Last night, I had a nightmare about Chictopia.com. I was clicking through page after page of girls in oversized white t-shirts, black leggings and black boots. Every single ChicBlog was exactly the same. My legs began to hurt as if the sight of so many bland outfits was physically painful and I suddenly woke up in actual pain. Lying in bed, I began to wonder if I go on Chictopia too much.
Chictopia.com is a social network based in San Francisco designed for users (mostly women) to showcase their most stylish outfits. Deemed the “people’s fashion destination,” users rate and comment on each other’s outfits. Teen Vogue called Chictopia “the next big thing” and Nylon declared the site to be “totally inspiring, despite the cheesy name.”
On Chictopia, users are able to browse the pages of other users with the same age, body type and even skin tone. Members post reviews on specific items of clothing, from Hanes T-shirts to Ksubi jeans. Each month, members with the most “fans” (other users who add them as a favorite Chictopian) become style icons and receive prizes.
What’s the point of Web sites like Chictopia? Blatantly put, they are places for people to fish for compliments. You post up a picture of yourself and people comment with things like, “Your hosiery are amazing!” and “Yeah, those tights are the bee’s knees!” (Both of these are real comments, by the way. Thanks, Zahara22 and spencerjacobs!) A cynic would say that Chictopia.com is a massive cesspool of narcissists. We judge each other based solely on our outfits and make friends with the people whose outfits we like. Of course, we talk cyber-trash about people in ugly outfits, right? Wrong.
Contrary to popular belief, fashion nerds, at least the people who are truly interested in fashion rather than shopping, appreciate quirkiness. We are less interested in Louis Vuitton monogram purses than we are in clothing that is unique, eccentric and often anachronistic. Take drop-crotch pants for example. I go on Chictopia to see users proudly don pants that would look horrendous on me and have an extremely slim chance of being seen in Orange County (the land of year-round flip-flops), and I admire them for it. I crave the eccentric. Chictopia users are more encouraging and praising than someone would expect a community of the fashion-obsessed to be.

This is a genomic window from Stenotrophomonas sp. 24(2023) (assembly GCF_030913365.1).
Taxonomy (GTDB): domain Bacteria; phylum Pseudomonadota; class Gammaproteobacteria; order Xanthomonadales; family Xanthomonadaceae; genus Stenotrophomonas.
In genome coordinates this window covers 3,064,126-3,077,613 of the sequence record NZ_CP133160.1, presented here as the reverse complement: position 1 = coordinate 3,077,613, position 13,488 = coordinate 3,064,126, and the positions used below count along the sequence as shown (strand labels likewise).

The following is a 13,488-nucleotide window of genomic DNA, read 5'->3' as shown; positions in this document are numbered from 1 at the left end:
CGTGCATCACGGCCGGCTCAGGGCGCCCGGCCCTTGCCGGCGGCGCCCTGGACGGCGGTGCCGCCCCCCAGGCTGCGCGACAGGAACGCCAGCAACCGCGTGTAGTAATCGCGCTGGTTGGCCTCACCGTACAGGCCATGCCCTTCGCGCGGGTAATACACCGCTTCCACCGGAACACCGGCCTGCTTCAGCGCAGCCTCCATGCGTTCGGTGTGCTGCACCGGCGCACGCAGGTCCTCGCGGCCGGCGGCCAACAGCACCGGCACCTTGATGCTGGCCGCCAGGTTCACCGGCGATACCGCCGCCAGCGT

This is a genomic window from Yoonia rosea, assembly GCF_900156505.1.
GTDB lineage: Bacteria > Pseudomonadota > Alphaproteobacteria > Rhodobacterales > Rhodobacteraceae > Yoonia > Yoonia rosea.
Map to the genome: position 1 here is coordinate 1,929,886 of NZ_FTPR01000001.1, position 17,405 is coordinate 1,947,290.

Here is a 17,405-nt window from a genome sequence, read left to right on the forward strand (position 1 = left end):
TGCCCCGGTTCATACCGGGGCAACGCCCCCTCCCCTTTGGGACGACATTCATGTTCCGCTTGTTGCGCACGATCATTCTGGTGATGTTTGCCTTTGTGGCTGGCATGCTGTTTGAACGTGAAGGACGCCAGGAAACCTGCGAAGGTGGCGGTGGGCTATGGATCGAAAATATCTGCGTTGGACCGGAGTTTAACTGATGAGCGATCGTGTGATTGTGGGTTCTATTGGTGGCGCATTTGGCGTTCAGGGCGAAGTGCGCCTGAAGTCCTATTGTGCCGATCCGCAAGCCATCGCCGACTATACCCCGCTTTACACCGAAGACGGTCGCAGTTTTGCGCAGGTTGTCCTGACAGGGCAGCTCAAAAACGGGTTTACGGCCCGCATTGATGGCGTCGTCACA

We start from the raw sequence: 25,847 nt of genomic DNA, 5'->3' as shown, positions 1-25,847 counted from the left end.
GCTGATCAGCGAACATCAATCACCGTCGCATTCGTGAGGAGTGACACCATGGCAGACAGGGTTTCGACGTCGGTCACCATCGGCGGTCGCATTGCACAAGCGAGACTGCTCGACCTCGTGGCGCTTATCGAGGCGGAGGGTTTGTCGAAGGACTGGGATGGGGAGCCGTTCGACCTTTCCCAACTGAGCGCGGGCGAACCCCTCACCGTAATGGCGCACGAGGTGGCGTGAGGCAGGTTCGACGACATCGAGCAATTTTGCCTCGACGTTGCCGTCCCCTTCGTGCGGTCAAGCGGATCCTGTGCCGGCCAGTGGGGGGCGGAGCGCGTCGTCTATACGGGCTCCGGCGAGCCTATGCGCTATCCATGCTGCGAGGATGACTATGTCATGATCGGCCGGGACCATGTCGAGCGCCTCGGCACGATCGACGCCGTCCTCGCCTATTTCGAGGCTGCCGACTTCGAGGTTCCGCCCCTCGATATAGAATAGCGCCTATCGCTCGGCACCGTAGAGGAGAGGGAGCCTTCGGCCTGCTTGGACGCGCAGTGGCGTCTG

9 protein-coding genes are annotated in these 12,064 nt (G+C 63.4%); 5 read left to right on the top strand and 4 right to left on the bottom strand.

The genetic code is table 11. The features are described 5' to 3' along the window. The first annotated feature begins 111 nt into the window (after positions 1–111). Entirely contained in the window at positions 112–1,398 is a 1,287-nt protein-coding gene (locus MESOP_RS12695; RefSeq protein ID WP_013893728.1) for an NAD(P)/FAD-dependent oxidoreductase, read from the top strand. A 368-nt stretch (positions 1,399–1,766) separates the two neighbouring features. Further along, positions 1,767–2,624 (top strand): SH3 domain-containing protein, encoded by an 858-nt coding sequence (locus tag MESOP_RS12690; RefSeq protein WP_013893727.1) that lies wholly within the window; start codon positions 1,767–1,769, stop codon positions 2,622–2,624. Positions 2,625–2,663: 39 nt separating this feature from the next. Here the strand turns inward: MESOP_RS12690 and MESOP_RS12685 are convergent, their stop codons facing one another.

One could argue that this is shameless self-promotion, and I agree completely. In fact, that’s entirely the point of fashion. Dressing is a form of self-expression, and showing it off online is akin to an artist showing off her portfolio on deviantART. I’m not ashamed to admit that on most days, I put thought into what I put on my back and getting feedback — especially if I’m trying something new or particularly quirky — is very much appreciated.
Having a place like Chictopia, where people can ask for advice by creating polls and posting in the Chictopia forums, is also helpful for the style-challenged. I log on when I’m feeling uninspired or bored with my wardrobe. This brings me to the one qualm I have with style websites — the notion of originality.
Everyone knows the adage, “Imitation is the sincerest form of flattery.” So what happens when people are inspired by each other’s outfits? Everyone starts to look the same. This is simply the nature of trends; they may seem obscure at first, but they gain popularity and soon you can’t escape them. Posting on Web sites like this with the expectation that people will like your “original” outfit often guarantees that people will copy elements of it, which led me to realize that people are rarely, if ever, truly original.
We take inspiration from each other, from art, from movies, from the runways. Chictopia is a place to see how this inspiration shows itself in our everyday lives.